So, it’s still pretty broken out there for the consumer, but at least it’s in good enough shape that everybody uses it. Ultimately, we couldn’t solve that problem because of technical hurdles, mostly because of technical hurdles with the infrastructure, and with the devices themselves. So, we pivoted to doing business texting because the premise was, okay there’s 200 million business phone numbers in the US that cannot text, but there’s 330 million mobile phones that text like crazy. That’s a problem. That’s a big problem. Let’s go solve it.

Kevin Lin: When you say those business numbers cannot text, do you mean that they were not capable of sending text messages, or there’s not a software-based solution in which you could do that in a scalable way?

John Lauer: There were a few layers. One is, the wireless operators invented texting, and they interconnected, but they didn’t interconnect with any landline operators, or any landline numbers. We had to go initially talk to the wireless carriers and say, “Hey, would you technically enable us to turn on a landline number or a VOIP number, or a toll-free number?” That took about a year of different discussions to finally make headway, and indeed we solved that problem lock, stock and barrel.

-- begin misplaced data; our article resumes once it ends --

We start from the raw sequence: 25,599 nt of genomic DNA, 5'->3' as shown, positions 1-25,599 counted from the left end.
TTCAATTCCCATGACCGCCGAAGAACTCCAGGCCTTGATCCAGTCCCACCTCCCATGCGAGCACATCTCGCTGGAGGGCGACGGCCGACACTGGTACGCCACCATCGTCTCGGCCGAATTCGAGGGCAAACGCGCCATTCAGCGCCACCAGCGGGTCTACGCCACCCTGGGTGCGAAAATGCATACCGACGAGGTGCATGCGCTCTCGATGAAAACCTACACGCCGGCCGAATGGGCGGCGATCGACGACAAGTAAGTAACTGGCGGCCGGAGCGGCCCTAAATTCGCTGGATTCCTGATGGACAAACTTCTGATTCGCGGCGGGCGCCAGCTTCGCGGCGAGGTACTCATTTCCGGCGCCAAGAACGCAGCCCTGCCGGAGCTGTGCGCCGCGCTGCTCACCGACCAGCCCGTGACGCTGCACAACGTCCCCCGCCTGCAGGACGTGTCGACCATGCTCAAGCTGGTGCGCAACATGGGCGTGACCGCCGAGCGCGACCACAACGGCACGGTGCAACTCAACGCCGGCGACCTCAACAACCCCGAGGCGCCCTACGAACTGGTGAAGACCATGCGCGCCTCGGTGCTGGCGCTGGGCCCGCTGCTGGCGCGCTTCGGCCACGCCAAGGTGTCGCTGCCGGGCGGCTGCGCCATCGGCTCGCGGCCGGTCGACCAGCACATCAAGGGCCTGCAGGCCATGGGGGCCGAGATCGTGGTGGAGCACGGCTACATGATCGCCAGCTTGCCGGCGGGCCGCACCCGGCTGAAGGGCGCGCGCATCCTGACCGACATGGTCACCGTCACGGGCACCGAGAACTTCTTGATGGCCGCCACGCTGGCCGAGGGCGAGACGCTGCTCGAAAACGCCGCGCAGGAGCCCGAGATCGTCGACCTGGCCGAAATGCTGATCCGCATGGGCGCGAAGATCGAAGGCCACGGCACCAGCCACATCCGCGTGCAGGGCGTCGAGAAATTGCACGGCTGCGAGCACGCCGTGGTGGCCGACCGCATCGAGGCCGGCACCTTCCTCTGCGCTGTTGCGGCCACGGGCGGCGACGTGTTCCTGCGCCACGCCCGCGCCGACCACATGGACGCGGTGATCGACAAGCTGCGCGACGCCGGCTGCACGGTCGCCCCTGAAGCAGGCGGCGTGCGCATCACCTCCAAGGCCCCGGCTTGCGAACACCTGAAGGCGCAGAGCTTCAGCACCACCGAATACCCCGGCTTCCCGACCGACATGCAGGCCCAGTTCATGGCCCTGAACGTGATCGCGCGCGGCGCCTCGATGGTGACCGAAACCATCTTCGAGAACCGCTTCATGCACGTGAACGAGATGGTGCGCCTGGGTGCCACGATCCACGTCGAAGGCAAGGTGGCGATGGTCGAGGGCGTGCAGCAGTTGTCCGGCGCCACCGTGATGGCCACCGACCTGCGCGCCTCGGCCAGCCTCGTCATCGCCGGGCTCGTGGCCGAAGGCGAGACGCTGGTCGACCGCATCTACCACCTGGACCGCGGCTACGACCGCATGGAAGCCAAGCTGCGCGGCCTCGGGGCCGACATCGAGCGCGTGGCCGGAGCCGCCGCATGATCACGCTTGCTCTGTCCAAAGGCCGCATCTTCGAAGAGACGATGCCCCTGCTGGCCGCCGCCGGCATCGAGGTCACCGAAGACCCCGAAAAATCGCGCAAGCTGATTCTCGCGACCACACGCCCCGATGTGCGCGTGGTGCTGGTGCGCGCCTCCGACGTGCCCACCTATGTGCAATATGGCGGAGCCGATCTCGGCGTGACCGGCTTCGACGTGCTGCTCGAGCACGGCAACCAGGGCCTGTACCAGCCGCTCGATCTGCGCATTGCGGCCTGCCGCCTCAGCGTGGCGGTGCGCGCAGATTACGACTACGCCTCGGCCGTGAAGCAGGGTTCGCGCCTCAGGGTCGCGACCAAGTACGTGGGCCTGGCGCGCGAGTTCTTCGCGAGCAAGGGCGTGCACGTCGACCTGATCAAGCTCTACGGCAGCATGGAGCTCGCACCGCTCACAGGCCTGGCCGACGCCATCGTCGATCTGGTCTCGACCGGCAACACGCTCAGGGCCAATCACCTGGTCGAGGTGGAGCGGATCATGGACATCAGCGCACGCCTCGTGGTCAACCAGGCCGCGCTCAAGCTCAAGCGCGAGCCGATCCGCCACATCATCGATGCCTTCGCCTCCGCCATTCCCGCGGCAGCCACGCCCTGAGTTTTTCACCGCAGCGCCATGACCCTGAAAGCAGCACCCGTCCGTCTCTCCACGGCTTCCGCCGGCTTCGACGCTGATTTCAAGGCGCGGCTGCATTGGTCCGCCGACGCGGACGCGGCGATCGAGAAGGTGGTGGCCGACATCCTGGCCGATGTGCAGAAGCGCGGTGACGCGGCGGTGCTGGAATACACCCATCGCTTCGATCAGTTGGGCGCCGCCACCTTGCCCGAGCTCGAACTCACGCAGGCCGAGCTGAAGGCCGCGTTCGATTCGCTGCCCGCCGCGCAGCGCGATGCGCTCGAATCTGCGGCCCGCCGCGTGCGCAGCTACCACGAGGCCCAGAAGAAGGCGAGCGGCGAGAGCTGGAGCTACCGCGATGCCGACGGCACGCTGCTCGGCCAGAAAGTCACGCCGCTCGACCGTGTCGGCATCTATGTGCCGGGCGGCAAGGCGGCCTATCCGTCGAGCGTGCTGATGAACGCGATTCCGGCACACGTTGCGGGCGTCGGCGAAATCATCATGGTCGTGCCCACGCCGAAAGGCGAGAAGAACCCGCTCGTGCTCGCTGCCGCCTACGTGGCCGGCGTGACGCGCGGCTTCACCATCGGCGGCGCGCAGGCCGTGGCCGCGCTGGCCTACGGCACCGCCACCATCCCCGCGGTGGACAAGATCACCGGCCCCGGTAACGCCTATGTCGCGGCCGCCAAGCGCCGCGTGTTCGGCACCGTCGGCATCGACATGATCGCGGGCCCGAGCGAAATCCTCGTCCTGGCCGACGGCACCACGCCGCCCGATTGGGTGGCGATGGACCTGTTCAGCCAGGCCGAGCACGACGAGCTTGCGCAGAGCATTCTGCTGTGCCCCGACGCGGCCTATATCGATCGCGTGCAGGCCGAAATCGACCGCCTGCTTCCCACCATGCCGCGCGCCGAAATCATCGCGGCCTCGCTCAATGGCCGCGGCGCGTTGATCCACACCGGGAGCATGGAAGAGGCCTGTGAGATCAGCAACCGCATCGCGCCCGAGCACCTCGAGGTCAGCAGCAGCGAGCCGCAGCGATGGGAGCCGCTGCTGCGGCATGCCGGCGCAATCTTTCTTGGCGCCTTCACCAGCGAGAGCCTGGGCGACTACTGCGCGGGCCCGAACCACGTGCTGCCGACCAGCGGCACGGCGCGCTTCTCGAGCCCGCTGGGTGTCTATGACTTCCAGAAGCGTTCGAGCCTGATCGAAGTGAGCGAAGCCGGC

That created the layer where we could then create the software to give to the businesses, so that was really the second problem set we had to go solve. And, indeed we did. Then, we were able to go to market and start selling it.